Republicans Tuesday successfully blocked President Obama's nominee to join the National Labor Relations Board, flexing their filibuster power for the first time since Sen. Scott Brown of Massachusetts joints their ranks last week.
Brown voted against seating union lawyer Craig Becker on the NLRB, but so did some Democrats, including Sens. Ben Nelson, D-Neb., and Blanche Lincoln, D-Ark., who is facing a tough re-election battle.
The vote was 52-33, with many Senators not voting because they knew the nomination lacked the 60-vote supermajority needed to advance Becker's nomination.
Republicans have been working to block Becker for months, with Sen. John McCain, R-Ariz., first putting a hold on his nomination last year.
Republicans are worried Becker will try to use the regulatory process to pass pro-union rules that lacked enough support to pass in Congress. Pro-labor groups have been touting Becker for that very purpose and his defeat is a blow to their cause.
"Craig Becker's theories about how the workplace should function, if ever put into practice, would impose new burdens on employers, hurt job creation and slow down the recovery," Brown said after the vote.
Becker, the associate general counsel to the Service Employees International Union (SEIU) and past counsel to the AFL-CIO, wrote in the Minnesota Law Review in 1993 that union rules should be re-drafted to favor labor and shrink the rights of employers.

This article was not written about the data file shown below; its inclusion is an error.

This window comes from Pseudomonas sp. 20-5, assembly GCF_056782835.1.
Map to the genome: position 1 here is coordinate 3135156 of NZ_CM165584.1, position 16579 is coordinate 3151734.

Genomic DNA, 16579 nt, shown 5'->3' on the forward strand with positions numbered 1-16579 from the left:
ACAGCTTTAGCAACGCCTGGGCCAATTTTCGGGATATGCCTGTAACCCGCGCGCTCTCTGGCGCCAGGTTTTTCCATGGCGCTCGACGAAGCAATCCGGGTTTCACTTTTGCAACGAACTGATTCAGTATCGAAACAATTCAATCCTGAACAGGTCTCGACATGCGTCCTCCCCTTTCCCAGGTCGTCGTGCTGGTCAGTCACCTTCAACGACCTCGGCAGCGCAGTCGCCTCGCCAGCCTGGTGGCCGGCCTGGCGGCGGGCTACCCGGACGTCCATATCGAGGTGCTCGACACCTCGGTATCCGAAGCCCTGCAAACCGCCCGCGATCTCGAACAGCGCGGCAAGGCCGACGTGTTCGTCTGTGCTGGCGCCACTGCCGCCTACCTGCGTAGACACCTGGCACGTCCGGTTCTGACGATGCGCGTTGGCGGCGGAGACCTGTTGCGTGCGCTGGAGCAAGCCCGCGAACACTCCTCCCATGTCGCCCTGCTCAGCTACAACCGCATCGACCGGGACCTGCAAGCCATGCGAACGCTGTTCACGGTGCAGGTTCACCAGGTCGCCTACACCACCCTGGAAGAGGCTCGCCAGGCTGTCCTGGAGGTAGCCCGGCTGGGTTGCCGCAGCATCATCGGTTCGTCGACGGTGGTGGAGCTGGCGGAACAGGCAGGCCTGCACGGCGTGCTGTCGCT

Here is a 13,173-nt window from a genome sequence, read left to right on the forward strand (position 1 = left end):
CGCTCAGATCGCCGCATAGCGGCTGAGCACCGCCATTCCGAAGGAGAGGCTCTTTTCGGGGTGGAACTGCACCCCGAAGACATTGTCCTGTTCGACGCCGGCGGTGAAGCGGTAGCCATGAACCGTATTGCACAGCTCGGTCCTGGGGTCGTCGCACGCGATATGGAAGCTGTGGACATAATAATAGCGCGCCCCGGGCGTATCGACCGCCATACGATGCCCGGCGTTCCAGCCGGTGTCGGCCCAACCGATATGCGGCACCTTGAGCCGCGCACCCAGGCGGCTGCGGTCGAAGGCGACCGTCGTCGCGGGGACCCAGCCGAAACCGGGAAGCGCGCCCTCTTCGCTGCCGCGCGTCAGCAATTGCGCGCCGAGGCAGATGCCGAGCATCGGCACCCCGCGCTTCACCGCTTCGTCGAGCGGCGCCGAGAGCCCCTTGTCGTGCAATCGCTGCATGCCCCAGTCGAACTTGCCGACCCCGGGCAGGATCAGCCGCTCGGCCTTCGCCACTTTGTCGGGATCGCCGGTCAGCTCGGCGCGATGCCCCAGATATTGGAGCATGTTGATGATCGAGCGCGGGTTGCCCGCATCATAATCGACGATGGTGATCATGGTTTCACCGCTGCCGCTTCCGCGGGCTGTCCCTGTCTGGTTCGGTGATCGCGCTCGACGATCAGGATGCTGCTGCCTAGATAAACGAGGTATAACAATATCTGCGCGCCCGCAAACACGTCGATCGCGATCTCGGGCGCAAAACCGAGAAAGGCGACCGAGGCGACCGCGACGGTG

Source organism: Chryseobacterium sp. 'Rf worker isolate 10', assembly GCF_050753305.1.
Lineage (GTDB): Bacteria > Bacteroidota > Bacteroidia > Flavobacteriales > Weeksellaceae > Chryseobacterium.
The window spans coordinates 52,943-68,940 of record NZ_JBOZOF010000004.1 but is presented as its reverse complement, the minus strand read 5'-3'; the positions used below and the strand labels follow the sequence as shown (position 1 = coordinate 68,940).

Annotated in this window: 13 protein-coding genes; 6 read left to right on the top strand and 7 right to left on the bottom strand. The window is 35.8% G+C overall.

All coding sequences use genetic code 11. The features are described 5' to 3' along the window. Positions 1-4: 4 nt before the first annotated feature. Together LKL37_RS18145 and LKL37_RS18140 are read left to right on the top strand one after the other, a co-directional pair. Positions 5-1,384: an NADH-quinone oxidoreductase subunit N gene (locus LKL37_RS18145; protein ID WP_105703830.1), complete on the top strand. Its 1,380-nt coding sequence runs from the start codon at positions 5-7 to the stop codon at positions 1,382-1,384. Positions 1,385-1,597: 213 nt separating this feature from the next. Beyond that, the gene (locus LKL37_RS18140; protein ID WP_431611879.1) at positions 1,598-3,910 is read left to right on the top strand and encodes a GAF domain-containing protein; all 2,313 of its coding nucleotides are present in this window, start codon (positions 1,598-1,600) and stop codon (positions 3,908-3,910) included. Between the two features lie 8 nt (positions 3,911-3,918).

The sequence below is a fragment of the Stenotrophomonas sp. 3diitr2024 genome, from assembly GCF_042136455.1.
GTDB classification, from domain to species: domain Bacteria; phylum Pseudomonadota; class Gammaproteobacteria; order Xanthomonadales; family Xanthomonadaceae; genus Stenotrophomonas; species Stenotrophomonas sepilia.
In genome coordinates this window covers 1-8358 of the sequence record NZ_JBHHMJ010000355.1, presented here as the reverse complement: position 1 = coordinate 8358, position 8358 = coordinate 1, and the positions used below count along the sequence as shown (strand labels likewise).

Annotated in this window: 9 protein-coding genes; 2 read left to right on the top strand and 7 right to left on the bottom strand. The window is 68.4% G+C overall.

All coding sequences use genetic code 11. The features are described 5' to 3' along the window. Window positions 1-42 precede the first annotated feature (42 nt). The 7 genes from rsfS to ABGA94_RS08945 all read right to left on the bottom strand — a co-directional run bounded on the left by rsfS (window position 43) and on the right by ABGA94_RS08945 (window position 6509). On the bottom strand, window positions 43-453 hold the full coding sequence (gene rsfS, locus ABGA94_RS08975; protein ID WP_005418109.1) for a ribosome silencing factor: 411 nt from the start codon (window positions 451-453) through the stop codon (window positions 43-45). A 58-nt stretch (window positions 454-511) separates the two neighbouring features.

Dozens of business groups, including the U.S. Chamber of Commerce and the National Association of Manufacturers oppose Becker's nomination.
"It's one thing to come from a private law practice representing unions as clients," McCain said on the Senate floor Tuesday. "It's quite another to come from being an office and general counsel for labor unions with substantial interest in decisions pending before the board."
Becker told Senators at a hearing last week that he would not use his position to alter labor laws in opposition to business groups and said his 1993 article was meant to be "provocative and to ask fundamental questions in order for scholars and others to re-evaluate."
But Senators said Becker's testimony at two separate hearings and his answers in writing to hundreds of additional questions left them worried that he would try to implement the pro-union rules.
"Mr. Becker has failed to convince me that he would not enter into the job with a preconceived agenda to unfairly tilt the playing field against employers, altering the delicate balance of current labor law," Sen. Mike Enzi, R-Wyo., said during Tuesday's debate.
Tuesday's floor debate on Becker also became a debate about unions.
Both Sens. Sherrod Brown, D-Ohio and Tom Harkin, D-Iowa, took to the floor to advocate on behalf of unions, which they said provided a much needed voice to workers, particularly those in the lowest-paying jobs.
"Unions exist and businesses exist," Brown said. "Perhaps my colleagues on the other side of the aisle would rather only businesses exist."
Harkin pointed out that Becker had been "unequivocal" in stating he would not try to implement the pro-union changes that Congress did not approve.
Harkin said the NLRB in in the past four years has been too slow to rule on labor violations or inform workers of their rights.
"We've got to get the agency back on track," Harkin said.
Becker, he had hoped, would be "an important part of that effort."